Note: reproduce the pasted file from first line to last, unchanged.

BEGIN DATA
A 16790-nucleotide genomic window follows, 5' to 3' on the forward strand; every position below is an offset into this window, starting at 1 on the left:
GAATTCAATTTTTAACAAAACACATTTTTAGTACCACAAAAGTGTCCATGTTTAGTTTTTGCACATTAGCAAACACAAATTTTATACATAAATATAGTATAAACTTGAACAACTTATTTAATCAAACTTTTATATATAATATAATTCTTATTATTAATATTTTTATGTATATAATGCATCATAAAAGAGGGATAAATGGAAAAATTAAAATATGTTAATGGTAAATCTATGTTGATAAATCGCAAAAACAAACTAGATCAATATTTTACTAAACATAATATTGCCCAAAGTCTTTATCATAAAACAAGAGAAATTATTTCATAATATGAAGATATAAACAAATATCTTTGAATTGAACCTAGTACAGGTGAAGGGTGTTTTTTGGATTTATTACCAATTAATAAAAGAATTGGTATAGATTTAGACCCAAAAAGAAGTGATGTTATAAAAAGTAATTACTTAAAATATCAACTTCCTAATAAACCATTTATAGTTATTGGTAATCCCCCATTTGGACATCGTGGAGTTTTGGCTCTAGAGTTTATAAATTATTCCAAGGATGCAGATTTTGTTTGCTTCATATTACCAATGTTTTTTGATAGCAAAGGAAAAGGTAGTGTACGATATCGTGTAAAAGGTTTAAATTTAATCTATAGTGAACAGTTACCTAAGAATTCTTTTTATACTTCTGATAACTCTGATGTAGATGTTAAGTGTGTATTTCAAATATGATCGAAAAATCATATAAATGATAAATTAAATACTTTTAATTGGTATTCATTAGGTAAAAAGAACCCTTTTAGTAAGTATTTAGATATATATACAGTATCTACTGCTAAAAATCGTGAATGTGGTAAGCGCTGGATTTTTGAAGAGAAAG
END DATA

A 16790-nucleotide genomic window follows, 5' to 3' on the forward strand; every position below is an offset into this window, starting at 1 on the left:
GAATTCAATTTTTAACAAAACACATTTTTAGTACCACAAAAGTGTCCATGTTTAGTTTTTGCACATTAGCAAACACAAATTTTATACATAAATATAGTATAAACTTGAACAACTTATTTAATCAAACTTTTATATATAATATAATTCTTATTATTAATATTTTTATGTATATAATGCATCATAAAAGAGGGATAAATGGAAAAATTAAAATATGTTAATGGTAAATCTATGTTGATAAATCGCAAAAACAAACTAGATCAATATTTTACTAAACATAATATTGCCCAAAGTCTTTATCATAAAACAAGAGAAATTATTTCATAATATGAAGATATAAACAAATATCTTTGAATTGAACCTAGTACAGGTGAAGGGTGTTTTTTGGATTTATTACCAATTAATAAAAGAATTGGTATAGATTTAGACCCAAAAAGAAGTGATGTTATAAAAAGTAATTACTTAAAATATCAACTTCCTAATAAACCATTTATAGTTATTGGTAATCCCCCATTTGGACATCGTGGAGTTTTGGCTCTAGAGTTTATAAATTATTCCAAGGATGCAGATTTTGTTTGCTTCATATTACCAATGTTTTTTGATAGCAAAGGAAAAGGTAGTGTACGATATCGTGTAAAAGGTTTAAATTTAATCTATAGTGAACAGTTACCTAAGAATTCTTTTTATACTTCTGATAACTCTGATGTAGATGTTAAGTGTGTATTTCAAATATGATCGAAAAATCATATAAATGATAAATTAAATACTTTTAATTGGTATTCATTAGGTAAAAAGAACCCTTTTAGTAAGTATTTAGATATATATACAGTATCTACTGCTAAAAATCGTGAATGTGGTAAGCGCTGGATTTTTGAAGAGAAAG